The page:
Trying Not to Try: The Art and Science of Spontaneity by Edward Slingerland. Crown. 296 pp. $26.00.
When he was a teenager, we all noticed that my nephew Charlie was surrounded by beautiful young women, though he seemed less accomplished than his older brothers (he wasn’t; he was just younger). You’d go over in the morning and one girl would be hanging around, playing chess, go by in the afternoon and another was there. It was like a beauty pageant. We were never sure what was going on, but they were around, and obviously liked Charlie. I of course thought he was a great human being, but felt that way about all three of my nephews. What was it with Charlie and all these girls?
Finally I asked his sister Tade, the oldest of the siblings.
Her face broke into a big smile. “Charlie has so many girlfriends because he doesn’t care,” she said.
So that was the secret! I’d spent my whole adolescence thinking girls wanted me to care. They probably did! But the guy they kept hanging around was the guy who didn’t care. I can see how that might be more relaxing. Maybe they were trying to get him to care.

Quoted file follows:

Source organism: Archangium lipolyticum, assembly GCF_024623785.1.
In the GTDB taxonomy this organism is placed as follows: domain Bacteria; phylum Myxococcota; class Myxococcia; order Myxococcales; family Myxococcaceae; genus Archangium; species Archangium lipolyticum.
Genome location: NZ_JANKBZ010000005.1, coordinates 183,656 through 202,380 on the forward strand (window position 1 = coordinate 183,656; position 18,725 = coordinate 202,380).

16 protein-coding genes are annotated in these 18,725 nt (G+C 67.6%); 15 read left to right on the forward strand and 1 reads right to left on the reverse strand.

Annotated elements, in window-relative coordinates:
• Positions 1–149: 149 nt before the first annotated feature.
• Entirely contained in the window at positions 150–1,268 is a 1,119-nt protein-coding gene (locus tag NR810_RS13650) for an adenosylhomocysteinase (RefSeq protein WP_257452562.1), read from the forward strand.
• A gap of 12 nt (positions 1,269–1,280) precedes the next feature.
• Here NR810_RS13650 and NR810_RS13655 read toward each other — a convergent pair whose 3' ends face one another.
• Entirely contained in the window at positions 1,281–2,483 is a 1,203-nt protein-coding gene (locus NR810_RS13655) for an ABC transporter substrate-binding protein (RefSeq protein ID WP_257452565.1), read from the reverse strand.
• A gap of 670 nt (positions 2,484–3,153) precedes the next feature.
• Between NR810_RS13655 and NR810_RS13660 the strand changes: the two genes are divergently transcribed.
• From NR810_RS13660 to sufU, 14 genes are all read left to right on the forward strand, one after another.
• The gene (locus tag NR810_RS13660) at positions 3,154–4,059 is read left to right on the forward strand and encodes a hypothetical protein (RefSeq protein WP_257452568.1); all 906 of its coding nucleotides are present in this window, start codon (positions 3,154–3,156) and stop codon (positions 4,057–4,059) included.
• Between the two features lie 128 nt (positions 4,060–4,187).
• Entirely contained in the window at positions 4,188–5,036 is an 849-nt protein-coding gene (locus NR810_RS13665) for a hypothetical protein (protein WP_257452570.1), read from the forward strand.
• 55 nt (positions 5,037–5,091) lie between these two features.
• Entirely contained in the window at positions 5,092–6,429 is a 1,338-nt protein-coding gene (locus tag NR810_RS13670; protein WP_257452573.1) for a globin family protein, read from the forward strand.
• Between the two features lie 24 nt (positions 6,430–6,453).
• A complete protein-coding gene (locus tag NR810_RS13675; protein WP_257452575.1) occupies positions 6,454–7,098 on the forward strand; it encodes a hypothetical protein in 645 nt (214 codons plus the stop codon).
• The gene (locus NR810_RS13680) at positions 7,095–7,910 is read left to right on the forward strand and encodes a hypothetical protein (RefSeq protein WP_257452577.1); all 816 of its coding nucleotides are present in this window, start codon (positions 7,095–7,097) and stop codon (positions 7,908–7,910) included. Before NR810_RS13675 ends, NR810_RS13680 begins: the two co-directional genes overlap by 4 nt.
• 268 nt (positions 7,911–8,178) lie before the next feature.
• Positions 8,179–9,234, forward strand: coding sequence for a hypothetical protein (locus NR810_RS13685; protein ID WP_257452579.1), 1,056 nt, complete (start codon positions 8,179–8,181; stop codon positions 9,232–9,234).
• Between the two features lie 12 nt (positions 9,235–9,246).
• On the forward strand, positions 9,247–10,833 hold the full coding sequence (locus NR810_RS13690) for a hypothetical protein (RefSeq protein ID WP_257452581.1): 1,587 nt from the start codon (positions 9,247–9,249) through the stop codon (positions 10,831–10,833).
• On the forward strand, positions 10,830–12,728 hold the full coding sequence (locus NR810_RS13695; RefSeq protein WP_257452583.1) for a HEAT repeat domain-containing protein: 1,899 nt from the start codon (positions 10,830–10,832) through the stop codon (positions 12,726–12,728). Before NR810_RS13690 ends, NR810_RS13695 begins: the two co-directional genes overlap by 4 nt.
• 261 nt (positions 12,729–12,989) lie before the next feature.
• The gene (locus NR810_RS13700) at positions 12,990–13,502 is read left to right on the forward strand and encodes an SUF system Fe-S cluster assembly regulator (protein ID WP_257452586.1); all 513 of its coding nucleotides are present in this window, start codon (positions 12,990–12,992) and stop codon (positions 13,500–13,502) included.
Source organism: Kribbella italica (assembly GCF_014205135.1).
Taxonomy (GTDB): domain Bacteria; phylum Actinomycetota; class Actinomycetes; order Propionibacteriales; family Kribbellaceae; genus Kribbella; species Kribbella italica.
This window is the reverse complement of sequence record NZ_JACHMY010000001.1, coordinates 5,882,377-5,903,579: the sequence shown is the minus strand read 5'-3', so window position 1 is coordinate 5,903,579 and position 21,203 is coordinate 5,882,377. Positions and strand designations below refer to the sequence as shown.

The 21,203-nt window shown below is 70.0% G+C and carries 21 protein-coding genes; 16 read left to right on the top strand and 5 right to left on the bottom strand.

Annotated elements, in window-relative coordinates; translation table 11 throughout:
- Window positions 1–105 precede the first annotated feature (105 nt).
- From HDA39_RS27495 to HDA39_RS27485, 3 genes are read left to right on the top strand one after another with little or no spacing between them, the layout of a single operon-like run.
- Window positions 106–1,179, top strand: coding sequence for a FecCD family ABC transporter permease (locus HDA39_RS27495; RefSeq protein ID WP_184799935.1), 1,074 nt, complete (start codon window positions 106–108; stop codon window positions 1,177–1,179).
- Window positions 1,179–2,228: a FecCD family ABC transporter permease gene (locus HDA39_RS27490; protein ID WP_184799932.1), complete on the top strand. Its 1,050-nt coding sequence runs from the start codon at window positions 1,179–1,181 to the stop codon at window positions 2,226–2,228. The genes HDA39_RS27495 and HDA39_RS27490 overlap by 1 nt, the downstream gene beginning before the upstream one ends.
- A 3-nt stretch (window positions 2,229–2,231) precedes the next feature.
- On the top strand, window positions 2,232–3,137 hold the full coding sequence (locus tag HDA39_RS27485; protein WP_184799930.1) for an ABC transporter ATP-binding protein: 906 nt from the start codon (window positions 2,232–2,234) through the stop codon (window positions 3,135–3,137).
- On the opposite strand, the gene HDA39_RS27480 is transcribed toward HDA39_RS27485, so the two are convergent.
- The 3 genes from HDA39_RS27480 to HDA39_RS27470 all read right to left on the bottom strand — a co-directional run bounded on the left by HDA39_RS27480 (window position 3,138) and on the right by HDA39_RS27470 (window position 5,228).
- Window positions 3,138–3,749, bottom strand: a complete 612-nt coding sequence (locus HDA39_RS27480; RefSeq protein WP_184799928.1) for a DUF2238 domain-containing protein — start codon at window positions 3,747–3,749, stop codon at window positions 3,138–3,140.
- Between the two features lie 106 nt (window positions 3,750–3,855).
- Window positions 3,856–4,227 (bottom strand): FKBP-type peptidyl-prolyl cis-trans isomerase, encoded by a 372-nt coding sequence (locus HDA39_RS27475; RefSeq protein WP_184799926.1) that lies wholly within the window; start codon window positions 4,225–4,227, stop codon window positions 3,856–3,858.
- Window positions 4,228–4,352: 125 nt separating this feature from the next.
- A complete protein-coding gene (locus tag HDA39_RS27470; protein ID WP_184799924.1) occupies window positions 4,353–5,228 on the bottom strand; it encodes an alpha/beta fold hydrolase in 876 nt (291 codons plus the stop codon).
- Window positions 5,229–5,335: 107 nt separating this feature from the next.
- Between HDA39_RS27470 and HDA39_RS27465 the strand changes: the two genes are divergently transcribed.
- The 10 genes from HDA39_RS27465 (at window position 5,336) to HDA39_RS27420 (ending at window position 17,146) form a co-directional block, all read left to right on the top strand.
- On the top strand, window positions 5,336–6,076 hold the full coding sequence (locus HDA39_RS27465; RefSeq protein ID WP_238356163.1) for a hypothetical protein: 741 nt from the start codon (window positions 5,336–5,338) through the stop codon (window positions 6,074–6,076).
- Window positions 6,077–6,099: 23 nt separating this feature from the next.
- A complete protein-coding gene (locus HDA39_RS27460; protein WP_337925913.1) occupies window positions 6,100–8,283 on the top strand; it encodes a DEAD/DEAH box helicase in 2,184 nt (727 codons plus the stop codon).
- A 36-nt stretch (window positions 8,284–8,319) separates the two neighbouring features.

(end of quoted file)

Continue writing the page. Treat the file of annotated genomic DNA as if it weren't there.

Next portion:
Various of my friends and I noticed the phenomenon in early manhood that, once we were spoken for, women suddenly seemed interested in us. It was as if they had a sixth sense. As soon as I had a wife, they were much more relaxed around me, even flirtatious. Then when I got divorced—how did they know?—their guard came up.
I must have been giving off vibes.
Edward Slingerland investigates this whole phenomenon in his fascinating book Trying Not to Try: The Art and Science of Spontaneity, which I have now read twice. Slingerland is a professor of Asian Studies, and approaches this issue from the vantage points of the Chinese ancients, not just the Daoists, whom we might have expected, but also Confucius and Mencius, both of whom I knew little about.
All of these thinkers were interested in two concepts, wu wei (which translates literally as “no trying” but which Slingerland would render as “effortless action,” or “spontaneous action”; Alan Watts talked about doing without doing) and de (which could be translated as “virtue,” or “charismatic power,” but which really means being in accord with the Dao, the way of heaven. That’s where the power comes from). I’d had the impression that only Daoists were interested in these concepts, but that was incorrect. Though Confucius seems more conservative and traditional than the other thinkers, his whole aim was to be at one with the Dao. He happened to think that acting with decorum and accepting your place within the hierarchy was the way to achieve that. In a way, of course, he was right.